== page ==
Peace cannot be kept by force. It can only be achieved by understanding. — Albert Einstein
Dog training is a form of conflict resolution. The conflict is the dog’s behavior and the owner’s subsequent response to that behavior. The resolution part falls to the dog trainer. As someone who has an understanding of canine behavior, as well as human behavior, it’s my job to bridge the gap and bring peace into a household. But that’s not as easy as it sounds. Actually, it doesn’t even sound that easy.
Unfortunately, there are as many “methods” of dog training as there are of conflict resolution. Every trainer is different, and every dog is different. But we both learn the same way. And that’s what makes dogs and humans compatible. When it comes to dog training and conflict resolution, the method used to resolve the conflict is just as important as the goal of resolution.
Some of you may have heard this comparison before, but go along with this one for me: Let’s say you come to me in the hopes of getting you over your crippling fear of snakes. Now, I can do this a multitude of ways, but only certain methods are actually going to work. I could take an old fashioned approach, and punish you every time you look away from or disengage the snake. The fear of the punishment, in order to keep you engaged with the snake, will need to be strong than your fear of the snake. So, the question becomes is your fear of the snake any less or are you experiencing a greater fear from the punishment? Eventually, you will choose the snake because you are so afraid of the other punishment and you will feel like you will have no other choice in the matter. This is called learned helplessness.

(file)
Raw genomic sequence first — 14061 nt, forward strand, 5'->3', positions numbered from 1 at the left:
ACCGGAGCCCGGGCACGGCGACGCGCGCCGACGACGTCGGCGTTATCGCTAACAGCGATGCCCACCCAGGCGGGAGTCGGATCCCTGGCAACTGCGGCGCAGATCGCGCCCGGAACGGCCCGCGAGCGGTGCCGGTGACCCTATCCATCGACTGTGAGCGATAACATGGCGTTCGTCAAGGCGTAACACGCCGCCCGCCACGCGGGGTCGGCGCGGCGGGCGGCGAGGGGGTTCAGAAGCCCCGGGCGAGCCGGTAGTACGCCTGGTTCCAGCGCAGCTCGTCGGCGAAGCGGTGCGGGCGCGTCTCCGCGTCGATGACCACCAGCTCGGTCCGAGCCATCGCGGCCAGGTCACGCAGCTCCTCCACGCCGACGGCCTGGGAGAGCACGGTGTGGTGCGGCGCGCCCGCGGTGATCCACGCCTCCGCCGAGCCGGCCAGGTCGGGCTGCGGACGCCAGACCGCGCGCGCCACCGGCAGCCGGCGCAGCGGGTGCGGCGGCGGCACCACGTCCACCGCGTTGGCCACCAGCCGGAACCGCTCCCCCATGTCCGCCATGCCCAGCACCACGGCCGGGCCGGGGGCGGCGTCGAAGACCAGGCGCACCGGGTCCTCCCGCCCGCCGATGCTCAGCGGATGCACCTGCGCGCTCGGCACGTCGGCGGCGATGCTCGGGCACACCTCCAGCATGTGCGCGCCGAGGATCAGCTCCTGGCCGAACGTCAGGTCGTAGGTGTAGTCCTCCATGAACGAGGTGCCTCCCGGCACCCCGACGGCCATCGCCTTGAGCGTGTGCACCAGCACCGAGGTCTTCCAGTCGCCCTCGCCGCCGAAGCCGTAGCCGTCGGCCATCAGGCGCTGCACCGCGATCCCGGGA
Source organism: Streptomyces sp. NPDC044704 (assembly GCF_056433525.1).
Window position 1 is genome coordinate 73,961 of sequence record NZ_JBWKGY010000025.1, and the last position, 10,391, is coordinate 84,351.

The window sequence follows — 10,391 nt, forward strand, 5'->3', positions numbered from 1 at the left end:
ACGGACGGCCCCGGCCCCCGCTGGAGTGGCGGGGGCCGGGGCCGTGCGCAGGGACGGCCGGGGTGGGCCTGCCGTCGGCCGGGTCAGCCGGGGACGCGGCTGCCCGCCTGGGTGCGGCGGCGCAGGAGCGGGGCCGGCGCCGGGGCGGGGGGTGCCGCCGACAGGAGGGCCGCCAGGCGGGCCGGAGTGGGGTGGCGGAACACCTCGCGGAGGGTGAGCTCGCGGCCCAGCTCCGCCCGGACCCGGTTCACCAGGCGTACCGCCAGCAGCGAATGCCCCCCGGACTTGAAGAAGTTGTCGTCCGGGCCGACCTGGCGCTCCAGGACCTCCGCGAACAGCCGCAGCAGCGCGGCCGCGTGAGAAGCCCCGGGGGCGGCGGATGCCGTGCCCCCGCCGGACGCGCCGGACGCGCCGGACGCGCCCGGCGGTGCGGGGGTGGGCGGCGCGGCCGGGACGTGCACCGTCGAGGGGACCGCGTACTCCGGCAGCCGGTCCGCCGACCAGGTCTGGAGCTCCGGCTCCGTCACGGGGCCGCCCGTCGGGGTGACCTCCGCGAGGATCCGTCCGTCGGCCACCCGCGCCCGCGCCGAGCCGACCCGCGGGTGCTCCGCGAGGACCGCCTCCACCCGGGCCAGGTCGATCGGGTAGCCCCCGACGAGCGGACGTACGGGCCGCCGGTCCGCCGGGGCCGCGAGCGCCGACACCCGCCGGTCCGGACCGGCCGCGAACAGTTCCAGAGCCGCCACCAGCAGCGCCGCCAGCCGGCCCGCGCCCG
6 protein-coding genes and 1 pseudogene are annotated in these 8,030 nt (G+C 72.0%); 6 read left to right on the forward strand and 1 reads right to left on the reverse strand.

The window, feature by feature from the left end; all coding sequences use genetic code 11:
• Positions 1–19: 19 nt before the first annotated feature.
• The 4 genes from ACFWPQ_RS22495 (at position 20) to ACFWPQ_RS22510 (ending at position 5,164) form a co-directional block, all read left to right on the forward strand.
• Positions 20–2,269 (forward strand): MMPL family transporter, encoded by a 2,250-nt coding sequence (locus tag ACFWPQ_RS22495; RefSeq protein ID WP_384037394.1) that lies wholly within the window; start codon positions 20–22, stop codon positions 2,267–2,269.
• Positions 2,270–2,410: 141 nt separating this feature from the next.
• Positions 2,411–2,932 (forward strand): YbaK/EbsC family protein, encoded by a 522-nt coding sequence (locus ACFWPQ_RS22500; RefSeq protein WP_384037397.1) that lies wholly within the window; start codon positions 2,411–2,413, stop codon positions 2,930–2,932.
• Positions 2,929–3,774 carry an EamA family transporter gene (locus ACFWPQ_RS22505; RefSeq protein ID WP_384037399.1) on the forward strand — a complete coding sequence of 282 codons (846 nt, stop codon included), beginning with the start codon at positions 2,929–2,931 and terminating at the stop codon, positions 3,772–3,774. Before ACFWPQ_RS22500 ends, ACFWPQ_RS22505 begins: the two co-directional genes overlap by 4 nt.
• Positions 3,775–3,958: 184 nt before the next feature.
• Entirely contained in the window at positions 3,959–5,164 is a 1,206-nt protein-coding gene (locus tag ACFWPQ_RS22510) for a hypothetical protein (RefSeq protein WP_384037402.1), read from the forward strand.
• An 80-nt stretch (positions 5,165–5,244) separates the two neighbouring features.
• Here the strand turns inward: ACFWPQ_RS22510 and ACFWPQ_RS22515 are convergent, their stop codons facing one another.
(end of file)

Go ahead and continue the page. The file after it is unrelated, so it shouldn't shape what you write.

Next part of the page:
Unfortunately, there are many people out there who call themselves trainers who use this exact process. They believe, incorrectly, that a dog is finally being calm; when, in fact, the dog is displaying learned helplessness. I’ve seen it too many times than I care to count. It’s absolutely heartbreaking.
This is why I prefer scientifically proven methods that employ positive reinforcement. Let’s take the snake example again. I’m going to get you over your fear of snakes. And we’re going to start by giving you an amount of money every time you look at the snake. Then we’ll start moving you closer to the snake, increasing the amount of money if necessary, etc., until you are more comfortable with the snake. Eventually, you’ll start seeing that snake as a form of income. The snake now has a value to you, beyond your fear of it. You might not ever love the snake, but you would learn to tolerate it much better.
Now which method would you prefer? That’s what I thought…
The second method is how I train, and how hundreds of other trainers train dogs. And we see the best results. And more often than not, we are called into cases to help dogs that went through the first method and came out worse.
So here’s the thought I’m going to leave you with: Peace is the only acceptable outcome for conflict resolution, because without that, someone is always going to get hurt.
Happy Tails everyone!